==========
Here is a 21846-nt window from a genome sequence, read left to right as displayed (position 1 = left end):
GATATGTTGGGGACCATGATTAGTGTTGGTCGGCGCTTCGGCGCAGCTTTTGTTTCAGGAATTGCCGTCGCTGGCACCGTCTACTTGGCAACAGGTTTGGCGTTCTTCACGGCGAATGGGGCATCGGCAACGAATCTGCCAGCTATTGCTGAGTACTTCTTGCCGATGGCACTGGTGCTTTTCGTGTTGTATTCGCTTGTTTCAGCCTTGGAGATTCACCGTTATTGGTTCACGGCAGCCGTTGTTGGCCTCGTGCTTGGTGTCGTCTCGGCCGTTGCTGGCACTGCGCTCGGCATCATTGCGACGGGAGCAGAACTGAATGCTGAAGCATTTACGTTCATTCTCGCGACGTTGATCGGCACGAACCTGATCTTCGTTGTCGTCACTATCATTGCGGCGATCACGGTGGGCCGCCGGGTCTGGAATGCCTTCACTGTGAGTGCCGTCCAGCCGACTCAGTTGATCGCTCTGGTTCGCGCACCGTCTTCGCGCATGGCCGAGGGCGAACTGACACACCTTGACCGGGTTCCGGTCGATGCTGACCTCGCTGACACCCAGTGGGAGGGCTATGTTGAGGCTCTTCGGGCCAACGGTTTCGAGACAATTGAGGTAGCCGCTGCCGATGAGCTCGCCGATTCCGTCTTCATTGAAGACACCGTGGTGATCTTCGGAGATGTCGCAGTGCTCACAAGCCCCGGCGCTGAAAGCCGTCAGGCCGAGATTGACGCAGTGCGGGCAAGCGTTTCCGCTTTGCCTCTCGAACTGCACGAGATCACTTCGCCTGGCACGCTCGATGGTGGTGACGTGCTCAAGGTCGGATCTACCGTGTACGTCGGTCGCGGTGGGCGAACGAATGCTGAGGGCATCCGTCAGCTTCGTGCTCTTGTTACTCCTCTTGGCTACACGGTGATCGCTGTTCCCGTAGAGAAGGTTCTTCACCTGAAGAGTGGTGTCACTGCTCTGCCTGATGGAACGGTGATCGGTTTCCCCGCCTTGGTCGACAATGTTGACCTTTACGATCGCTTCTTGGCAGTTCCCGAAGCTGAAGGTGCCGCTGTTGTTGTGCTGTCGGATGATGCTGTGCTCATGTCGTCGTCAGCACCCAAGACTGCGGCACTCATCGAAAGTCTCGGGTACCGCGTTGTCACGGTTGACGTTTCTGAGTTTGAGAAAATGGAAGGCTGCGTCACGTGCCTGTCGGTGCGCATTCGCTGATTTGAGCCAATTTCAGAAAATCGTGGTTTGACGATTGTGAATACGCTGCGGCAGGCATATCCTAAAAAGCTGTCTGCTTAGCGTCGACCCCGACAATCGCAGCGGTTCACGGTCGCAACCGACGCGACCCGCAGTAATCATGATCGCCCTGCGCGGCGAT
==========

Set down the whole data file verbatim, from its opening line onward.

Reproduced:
Here is a 21846-nt window from a genome sequence, read left to right as displayed (position 1 = left end):
GATATGTTGGGGACCATGATTAGTGTTGGTCGGCGCTTCGGCGCAGCTTTTGTTTCAGGAATTGCCGTCGCTGGCACCGTCTACTTGGCAACAGGTTTGGCGTTCTTCACGGCGAATGGGGCATCGGCAACGAATCTGCCAGCTATTGCTGAGTACTTCTTGCCGATGGCACTGGTGCTTTTCGTGTTGTATTCGCTTGTTTCAGCCTTGGAGATTCACCGTTATTGGTTCACGGCAGCCGTTGTTGGCCTCGTGCTTGGTGTCGTCTCGGCCGTTGCTGGCACTGCGCTCGGCATCATTGCGACGGGAGCAGAACTGAATGCTGAAGCATTTACGTTCATTCTCGCGACGTTGATCGGCACGAACCTGATCTTCGTTGTCGTCACTATCATTGCGGCGATCACGGTGGGCCGCCGGGTCTGGAATGCCTTCACTGTGAGTGCCGTCCAGCCGACTCAGTTGATCGCTCTGGTTCGCGCACCGTCTTCGCGCATGGCCGAGGGCGAACTGACACACCTTGACCGGGTTCCGGTCGATGCTGACCTCGCTGACACCCAGTGGGAGGGCTATGTTGAGGCTCTTCGGGCCAACGGTTTCGAGACAATTGAGGTAGCCGCTGCCGATGAGCTCGCCGATTCCGTCTTCATTGAAGACACCGTGGTGATCTTCGGAGATGTCGCAGTGCTCACAAGCCCCGGCGCTGAAAGCCGTCAGGCCGAGATTGACGCAGTGCGGGCAAGCGTTTCCGCTTTGCCTCTCGAACTGCACGAGATCACTTCGCCTGGCACGCTCGATGGTGGTGACGTGCTCAAGGTCGGATCTACCGTGTACGTCGGTCGCGGTGGGCGAACGAATGCTGAGGGCATCCGTCAGCTTCGTGCTCTTGTTACTCCTCTTGGCTACACGGTGATCGCTGTTCCCGTAGAGAAGGTTCTTCACCTGAAGAGTGGTGTCACTGCTCTGCCTGATGGAACGGTGATCGGTTTCCCCGCCTTGGTCGACAATGTTGACCTTTACGATCGCTTCTTGGCAGTTCCCGAAGCTGAAGGTGCCGCTGTTGTTGTGCTGTCGGATGATGCTGTGCTCATGTCGTCGTCAGCACCCAAGACTGCGGCACTCATCGAAAGTCTCGGGTACCGCGTTGTCACGGTTGACGTTTCTGAGTTTGAGAAAATGGAAGGCTGCGTCACGTGCCTGTCGGTGCGCATTCGCTGATTTGAGCCAATTTCAGAAAATCGTGGTTTGACGATTGTGAATACGCTGCGGCAGGCATATCCTAAAAAGCTGTCTGCTTAGCGTCGACCCCGACAATCGCAGCGGTTCACGGTCGCAACCGACGCGACCCGCAGTAATCATGATCGCCCTGCGCGGCGAT